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By: L. Lamar Wilson
I’ve driven 654 miles without sleep to make you better,
but when I ask how you feel & you thrust your breast
within my grasp & say See, it’s fine, I see it’s not. Cool!
I lie, then recoil. But you never have. Not when I came
to you, instead of Daddy, to show hair down there. Not
when I followed you, finally bra-free, to the bathroom
during commercial breaks to debate whodunit on The Young
& the Restless or to ask which jeans best showcased my assets.
Not when I danced around the house naked as a jaybird,
you’d say, never laughing at my Funny Girl monologues.
You didn’t turn me away when I said His name is Johnnie
& I love him, & you never said Brown boys can’t be sissies, baby,
though I wish you had, since now a lump the size of the head
of a tack may take away the only one who hasn’t recoiled
at what comes naturally to me. Your eyes mirror mine
at the sight of what something so small can do: like a lump,
like a lie. You’re OK, it’s OK slips from my lips & I reach
out & touch your scar to assure us the enemy lurking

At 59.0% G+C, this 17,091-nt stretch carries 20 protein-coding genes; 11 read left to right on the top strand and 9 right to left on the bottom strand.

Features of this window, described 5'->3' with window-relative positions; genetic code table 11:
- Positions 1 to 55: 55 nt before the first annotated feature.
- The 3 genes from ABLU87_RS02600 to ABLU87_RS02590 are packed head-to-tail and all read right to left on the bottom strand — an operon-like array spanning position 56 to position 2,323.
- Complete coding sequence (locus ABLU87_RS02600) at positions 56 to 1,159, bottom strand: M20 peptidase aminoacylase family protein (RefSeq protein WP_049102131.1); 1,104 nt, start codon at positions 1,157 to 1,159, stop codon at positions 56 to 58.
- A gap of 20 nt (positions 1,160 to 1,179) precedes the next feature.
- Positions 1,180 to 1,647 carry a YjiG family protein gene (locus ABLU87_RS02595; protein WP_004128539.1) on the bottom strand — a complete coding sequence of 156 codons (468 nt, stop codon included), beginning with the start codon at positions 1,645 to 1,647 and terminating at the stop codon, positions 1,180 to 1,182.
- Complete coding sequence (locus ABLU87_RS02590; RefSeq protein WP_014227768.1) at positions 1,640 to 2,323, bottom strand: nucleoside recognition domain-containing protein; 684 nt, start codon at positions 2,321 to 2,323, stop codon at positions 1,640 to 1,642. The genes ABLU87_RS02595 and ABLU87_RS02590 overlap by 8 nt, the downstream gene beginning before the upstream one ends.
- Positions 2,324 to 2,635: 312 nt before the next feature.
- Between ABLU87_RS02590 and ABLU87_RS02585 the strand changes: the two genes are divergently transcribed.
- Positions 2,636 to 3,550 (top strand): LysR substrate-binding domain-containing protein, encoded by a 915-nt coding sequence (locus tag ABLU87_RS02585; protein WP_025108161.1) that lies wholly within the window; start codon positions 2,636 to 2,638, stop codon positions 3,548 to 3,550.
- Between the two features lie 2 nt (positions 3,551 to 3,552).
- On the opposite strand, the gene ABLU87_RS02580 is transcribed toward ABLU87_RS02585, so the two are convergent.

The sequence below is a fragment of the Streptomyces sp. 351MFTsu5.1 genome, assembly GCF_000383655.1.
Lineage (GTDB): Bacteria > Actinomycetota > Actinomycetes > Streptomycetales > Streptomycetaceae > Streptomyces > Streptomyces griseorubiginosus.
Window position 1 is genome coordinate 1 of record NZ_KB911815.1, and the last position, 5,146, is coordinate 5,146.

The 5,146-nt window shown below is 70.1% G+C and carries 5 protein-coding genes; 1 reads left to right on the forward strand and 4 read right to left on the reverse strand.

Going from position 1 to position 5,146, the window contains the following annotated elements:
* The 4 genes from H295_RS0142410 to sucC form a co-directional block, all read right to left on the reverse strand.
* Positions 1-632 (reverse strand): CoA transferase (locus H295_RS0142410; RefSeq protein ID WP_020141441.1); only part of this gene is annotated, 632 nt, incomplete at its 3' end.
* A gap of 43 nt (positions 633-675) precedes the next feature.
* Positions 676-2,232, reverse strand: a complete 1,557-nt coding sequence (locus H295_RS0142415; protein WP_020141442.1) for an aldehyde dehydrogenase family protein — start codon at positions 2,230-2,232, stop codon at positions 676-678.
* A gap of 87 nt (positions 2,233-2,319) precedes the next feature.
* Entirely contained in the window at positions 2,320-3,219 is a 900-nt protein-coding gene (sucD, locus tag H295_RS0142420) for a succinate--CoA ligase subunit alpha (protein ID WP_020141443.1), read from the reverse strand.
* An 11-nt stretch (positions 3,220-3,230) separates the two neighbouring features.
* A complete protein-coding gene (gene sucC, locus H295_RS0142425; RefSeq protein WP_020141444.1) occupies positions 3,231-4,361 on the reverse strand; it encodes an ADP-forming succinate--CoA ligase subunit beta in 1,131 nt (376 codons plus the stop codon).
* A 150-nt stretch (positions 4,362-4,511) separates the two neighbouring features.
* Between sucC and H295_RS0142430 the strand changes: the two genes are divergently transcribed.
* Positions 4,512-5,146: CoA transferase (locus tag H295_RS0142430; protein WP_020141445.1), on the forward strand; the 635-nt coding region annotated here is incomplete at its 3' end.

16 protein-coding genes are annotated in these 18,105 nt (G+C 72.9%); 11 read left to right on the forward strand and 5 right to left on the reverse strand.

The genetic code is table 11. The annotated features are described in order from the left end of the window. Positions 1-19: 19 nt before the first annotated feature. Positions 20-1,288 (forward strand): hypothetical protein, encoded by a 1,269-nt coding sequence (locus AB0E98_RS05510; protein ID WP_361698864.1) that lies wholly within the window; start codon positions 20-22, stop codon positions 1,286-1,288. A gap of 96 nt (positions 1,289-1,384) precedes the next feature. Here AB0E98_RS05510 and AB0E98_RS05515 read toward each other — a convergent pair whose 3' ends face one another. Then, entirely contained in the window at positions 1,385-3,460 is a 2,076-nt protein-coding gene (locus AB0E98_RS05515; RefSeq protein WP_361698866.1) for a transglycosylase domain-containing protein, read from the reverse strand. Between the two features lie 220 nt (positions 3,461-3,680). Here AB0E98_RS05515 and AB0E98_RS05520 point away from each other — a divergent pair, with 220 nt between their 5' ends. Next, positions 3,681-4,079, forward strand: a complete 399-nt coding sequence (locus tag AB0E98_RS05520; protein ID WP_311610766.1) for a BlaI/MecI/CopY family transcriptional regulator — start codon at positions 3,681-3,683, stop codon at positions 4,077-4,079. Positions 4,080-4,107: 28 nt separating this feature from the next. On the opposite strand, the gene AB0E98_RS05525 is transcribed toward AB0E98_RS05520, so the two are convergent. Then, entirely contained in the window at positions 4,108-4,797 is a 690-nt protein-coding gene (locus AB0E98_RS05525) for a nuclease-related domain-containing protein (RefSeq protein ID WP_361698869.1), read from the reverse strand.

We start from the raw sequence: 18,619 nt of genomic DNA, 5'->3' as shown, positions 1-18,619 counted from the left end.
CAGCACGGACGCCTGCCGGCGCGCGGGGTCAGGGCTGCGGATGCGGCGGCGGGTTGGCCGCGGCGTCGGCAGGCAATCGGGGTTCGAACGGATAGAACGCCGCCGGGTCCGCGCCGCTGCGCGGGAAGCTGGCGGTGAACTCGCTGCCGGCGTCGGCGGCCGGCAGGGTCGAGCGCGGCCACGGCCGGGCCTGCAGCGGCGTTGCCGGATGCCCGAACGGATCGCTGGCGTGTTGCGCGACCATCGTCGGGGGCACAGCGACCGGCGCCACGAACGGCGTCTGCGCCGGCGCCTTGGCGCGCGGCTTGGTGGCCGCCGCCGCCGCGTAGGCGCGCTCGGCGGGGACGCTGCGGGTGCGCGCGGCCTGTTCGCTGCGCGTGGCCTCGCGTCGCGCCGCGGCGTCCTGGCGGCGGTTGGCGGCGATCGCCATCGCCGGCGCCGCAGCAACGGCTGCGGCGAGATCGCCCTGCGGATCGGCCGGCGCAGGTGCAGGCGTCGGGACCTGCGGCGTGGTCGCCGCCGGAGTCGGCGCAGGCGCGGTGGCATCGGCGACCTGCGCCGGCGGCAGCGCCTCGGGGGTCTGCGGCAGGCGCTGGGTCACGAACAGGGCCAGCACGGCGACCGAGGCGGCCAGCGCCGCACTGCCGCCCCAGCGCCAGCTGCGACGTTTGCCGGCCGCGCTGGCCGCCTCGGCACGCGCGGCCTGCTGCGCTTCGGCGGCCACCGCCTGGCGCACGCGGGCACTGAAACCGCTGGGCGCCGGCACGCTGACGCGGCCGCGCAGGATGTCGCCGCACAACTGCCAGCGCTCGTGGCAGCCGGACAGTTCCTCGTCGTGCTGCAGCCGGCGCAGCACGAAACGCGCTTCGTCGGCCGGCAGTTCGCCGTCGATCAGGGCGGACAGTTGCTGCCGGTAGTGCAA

will not bring shame where shame has no home.
“Touch: A Letter to the Mother,” first published in Obsidian as “Touch,” was written after Terrance Hayes’s poem of the same title from his 2002 collection, Hip Logic.
L. Lamar Wilson is the author of Sacrilegion, selected by Lee Ann Brown for the 2012 Carolina Wren Press Poetry Series. Poems in the collection have been published in such journals and anthologies as African American Review, jubilatand The 100 Best African American Poems, edited by Nikki Giovanni; have won the Beau Boudreaux and Emily Morrison poetry prizes; and were nominated for the Pushcart Prize. Wilson, a Cave Canem fellow, is a North Florida native and award-winning copy editor for such publications as the Atlanta Journal-Constitution, The Washington Post and The New York Times. He completed his MFA in creative writing at Virginia Tech and undergraduate work in newspaper journalism at Florida A&M University during its Times “College of the Year” era. Wilson is a doctoral fellow at the University of North Carolina at Chapel Hill, studying African American and multi-ethnic American poetics.